THUNDER BAY – Through my job at Confederation College, I had the unique opportunity to be involved in the interview process in a search for some full-time faculty members at the College. As part of the interview panel, myself and multiple other students sat in on a mock lecture, where the potential teacher came in and taught us an hour-long lesson, treating it like it was the first day of class.
Being a Business – Marketing student I know close to nothing about civil engineering or computer programming. That said, I was impressed with the teachers who were able to actually teach me something about these two topics within only that hour. Throughout the day we were able to assess multiple teachers with a wide range of experience and success in their field, with only a few actually being able to teach us something.
So that raised the question…what makes a good teacher?
Is it being brilliant in their field of study? Is it the amount of work experience they have? Being knowledgeable about the topic they’re teaching is clearly important when someone applies for a teaching job. Add real-world experience on top of that and it sounds like we’ve got a pretty good teacher right?
Not necessarily… In my opinion, the teachers who were most successful in the interviews, and the teachers who are most successful during the regular school year, are the ones who really connect with the students. Connecting with students can be done in a few ways – some teachers use humour, some use ice breaker activities, but no matter what way they choose, the teacher begins to build a relationship with the students. Building a relationship isn’t easy – like any relationship there needs to be a sense of mutual respect and connection. When teachers are able to incorporate their personality into the lectures, students are better able to relate and are more likely to interact in the classroom. When teachers are able to connect with students on that personal level, the students feel more engaged and we like to be engaged. Overall, when teachers show their personality they seem approachable; they show that they care for us and our grades.
I asked a fellow student what she thought and she agreed, it’s all about the connection.
“The teacher who I can say ‘Hi’ to in the hallway or when I see them in public, is a teacher who I want to show that I can do it, show that I can be successful,” says Brittany Favot a third-year Business – Human Resources Administration student at Confederation College. “When I know that I’m not just another number, I actually enjoy going to their class. I learn the most and do the best in class when I know the teacher cares; it’s a huge motivator.”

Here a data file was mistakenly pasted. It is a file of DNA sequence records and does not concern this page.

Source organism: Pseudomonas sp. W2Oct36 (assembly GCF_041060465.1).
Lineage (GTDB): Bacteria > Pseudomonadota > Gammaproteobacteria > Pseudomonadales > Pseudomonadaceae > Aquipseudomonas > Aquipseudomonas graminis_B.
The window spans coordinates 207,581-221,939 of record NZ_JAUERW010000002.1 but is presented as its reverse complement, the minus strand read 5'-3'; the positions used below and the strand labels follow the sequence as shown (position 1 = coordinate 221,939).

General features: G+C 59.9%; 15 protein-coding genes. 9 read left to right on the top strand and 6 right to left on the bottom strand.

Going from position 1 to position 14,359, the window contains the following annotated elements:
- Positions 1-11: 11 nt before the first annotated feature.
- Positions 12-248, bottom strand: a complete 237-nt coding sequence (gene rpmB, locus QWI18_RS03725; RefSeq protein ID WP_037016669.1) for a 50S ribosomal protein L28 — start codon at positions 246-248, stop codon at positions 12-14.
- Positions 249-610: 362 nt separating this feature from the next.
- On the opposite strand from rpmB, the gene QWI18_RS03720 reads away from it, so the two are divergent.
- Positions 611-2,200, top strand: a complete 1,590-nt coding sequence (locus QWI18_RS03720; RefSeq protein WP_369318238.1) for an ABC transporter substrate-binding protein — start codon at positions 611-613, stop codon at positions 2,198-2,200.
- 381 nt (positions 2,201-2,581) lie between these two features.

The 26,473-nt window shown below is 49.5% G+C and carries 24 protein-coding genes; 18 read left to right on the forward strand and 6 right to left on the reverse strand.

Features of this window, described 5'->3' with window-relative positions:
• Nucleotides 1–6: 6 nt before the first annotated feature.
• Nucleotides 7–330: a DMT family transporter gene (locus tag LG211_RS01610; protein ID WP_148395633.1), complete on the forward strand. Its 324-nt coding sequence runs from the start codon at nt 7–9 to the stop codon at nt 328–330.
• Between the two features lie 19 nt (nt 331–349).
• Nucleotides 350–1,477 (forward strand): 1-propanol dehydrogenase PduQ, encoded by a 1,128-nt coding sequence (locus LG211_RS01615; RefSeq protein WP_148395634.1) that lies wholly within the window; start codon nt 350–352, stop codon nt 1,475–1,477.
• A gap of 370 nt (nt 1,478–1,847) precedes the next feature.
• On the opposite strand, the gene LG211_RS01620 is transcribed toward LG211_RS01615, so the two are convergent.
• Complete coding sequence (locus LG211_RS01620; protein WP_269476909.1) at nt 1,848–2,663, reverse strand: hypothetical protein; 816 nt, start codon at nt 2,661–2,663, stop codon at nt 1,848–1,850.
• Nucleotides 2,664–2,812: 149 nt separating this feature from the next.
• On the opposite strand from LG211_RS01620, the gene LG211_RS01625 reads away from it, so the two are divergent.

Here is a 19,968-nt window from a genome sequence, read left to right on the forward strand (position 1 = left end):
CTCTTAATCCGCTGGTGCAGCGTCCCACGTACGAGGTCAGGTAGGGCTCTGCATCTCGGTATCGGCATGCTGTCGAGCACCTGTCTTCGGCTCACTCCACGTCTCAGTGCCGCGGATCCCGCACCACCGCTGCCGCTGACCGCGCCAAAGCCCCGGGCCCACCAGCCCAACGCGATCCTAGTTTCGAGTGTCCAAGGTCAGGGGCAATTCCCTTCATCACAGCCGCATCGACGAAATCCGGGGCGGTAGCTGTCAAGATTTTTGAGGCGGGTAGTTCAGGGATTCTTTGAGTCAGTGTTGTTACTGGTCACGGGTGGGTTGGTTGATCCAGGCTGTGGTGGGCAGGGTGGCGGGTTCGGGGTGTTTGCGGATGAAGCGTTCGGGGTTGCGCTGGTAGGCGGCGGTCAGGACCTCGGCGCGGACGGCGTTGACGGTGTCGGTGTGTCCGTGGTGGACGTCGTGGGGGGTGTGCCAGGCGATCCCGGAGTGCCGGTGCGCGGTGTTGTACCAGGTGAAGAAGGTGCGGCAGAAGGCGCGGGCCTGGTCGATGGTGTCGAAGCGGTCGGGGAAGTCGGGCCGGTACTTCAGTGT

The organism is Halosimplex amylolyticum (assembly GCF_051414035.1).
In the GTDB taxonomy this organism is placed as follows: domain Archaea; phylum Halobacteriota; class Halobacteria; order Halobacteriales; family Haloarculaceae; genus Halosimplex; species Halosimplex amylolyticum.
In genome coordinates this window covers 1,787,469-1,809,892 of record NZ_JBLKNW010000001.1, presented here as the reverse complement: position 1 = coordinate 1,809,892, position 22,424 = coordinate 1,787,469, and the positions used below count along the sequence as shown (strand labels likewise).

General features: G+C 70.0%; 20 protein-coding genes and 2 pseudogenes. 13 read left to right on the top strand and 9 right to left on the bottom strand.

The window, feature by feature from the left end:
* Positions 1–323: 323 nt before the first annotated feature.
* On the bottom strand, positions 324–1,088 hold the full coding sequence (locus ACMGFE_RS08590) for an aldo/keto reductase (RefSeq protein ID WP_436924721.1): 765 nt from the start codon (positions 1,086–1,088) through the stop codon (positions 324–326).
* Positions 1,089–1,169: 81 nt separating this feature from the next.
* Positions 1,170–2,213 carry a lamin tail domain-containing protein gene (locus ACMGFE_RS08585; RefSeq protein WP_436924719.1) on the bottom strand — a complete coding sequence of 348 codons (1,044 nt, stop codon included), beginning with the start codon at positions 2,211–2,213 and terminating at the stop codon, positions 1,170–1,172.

Interacting with the students is hard on its own, but the teachers must maintain a sense of confidence and respectability while still being relatable and engaging with the students. When these needs are met, a teacher facilitates a comfortable atmosphere for all learning styles. A comfortable environment accelerates learning, because students are not afraid to ask questions or start a class discussion.
Another student perspective comes from Cheryl Leinonen, also in her third year of the Business – Human Resources Administration program. “When teachers have the ability to accommodate different learning styles and not just lecture, they are able to really engage the students. Having a class discussion allows for students to express their opinions on the topic and that not only creates a connection, but allows for students to remember the content.”
From my experience with classroom discussions, I feel students are better able to retain important information when they’re involved in the learning, versus acting like a bystander during lectures. I get that lectures are necessary, that the information has to be told to us somehow, but I think the more opportunities there are for us to participate in class, the more opportunities there are for us to internalize what we’re learning. Class discussions help by offering relatable examples that will be easy to recall while doing a test or applying our knowledge in a career.
In the end it is all about balance. If a teacher is too relaxed and easy going, we do not learn; we are students and are in school to learn. If a teacher is too strict, we do not enjoy going to their class, and we still do not learn. So where does that leave us? The best teachers are the ones who are able to really connect with their students on a professional and personal level, all while providing us with a quality education.
Before I get back to the books, I’d like to send a shout-out to all of my teachers, who take the time to connect and who therefore continue to make my time at Confederation educational and memorable!